When one looks through the list of those who retired and those who passed on in the last three years, one sees a remarkable combination of colour, character, and—not the least—controversy by which those members, through their contributions for perhaps a generation, made this Parliament a vital institution in this State…The biggest difference today is in the environment of Parliament itself. Most members will recall that Mr Duggan, who is now retired, said towards the end of last session that he regretted that much of the colour and the atmosphere that had pervaded the Chamber during most of his time as a member did not seem today to exist to the same extent. The hon. member for Logan referred to the fact that Parliament should keep in mind whether it is in danger of becoming regarded by a great percentage of the population, particularly the younger generation, as something of an irrelevancy, an old curiosity place, a ‘talk shop’, which does not have the importance that it once had in our democratic system. That it should be regarded…as an old curiosity rather than as the living, breathing institution it should be, is a matter that must concern members of this House and the public alike. It is true that this Parliament, in the heyday of Mr Duggan, Mr Mann, Mr Walsh, Mr Alf Muller and others who are now retired, was a place of confrontation on issues that affected the life of the people of the day, confrontation that was duly reported to the people through the news media, which essentially were the newspapers of the day. Now, with the change of media, particularly television, that confrontation appears to have moved more and more from this Chamber into the media, so that instead of the news media reporting to the public the ultimate discussions of these issues where they might be altered, that is, in this Assembly, the discussion is actually transferring itself discernibly to the media—television and the columns of the press…we have to watch and be careful that the media, in all aspects, do not become more important than the decision-making in this Parliament. (QPD 1969:vol. 251, p. 528)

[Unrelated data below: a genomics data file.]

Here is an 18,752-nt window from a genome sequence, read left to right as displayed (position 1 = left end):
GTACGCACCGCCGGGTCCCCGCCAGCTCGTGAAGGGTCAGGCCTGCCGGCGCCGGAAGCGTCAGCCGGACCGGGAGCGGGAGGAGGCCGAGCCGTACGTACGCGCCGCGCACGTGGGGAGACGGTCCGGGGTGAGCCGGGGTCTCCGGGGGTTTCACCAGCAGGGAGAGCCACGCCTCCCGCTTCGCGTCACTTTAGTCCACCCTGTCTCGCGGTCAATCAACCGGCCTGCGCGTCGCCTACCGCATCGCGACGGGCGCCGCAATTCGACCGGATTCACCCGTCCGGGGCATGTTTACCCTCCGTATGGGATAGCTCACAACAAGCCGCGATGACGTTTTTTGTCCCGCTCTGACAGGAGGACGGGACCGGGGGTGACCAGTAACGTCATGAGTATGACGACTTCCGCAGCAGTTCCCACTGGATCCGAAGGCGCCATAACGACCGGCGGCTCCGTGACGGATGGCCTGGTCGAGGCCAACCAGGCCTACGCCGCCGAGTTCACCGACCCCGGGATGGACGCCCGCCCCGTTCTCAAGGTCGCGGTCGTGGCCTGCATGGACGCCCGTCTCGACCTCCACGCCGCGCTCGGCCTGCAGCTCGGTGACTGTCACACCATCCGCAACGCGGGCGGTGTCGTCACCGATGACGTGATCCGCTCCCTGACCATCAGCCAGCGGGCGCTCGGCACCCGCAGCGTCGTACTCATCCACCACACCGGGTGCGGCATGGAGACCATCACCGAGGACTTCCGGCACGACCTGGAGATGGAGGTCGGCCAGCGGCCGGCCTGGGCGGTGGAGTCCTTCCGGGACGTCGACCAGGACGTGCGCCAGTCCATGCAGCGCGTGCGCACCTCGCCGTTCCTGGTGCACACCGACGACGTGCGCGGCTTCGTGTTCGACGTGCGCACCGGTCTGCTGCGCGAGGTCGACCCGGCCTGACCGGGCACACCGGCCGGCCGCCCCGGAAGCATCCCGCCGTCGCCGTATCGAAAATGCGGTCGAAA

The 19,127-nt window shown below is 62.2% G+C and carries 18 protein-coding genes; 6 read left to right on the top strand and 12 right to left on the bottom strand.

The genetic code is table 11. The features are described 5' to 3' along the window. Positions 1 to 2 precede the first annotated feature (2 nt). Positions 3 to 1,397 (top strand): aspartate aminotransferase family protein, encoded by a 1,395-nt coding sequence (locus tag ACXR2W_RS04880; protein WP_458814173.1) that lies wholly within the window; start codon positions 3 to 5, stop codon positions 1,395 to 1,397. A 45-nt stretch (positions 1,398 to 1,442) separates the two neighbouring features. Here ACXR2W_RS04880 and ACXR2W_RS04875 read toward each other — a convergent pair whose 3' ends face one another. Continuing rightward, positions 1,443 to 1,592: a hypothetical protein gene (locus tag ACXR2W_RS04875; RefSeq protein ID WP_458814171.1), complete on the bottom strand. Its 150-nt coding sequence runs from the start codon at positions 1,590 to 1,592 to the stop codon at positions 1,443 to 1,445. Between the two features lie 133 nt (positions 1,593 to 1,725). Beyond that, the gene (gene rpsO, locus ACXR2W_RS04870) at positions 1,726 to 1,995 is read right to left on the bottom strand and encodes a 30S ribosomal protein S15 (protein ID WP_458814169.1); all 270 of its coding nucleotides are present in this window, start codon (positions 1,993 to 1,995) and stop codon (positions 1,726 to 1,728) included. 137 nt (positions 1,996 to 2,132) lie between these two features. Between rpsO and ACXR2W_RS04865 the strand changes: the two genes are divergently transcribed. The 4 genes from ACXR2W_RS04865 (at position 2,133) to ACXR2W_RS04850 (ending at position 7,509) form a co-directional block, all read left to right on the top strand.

Technology and news management were becoming increasingly influential to how the Parliament operated.

Ruckuses over the reef and the concrete jungle over the Brisbane River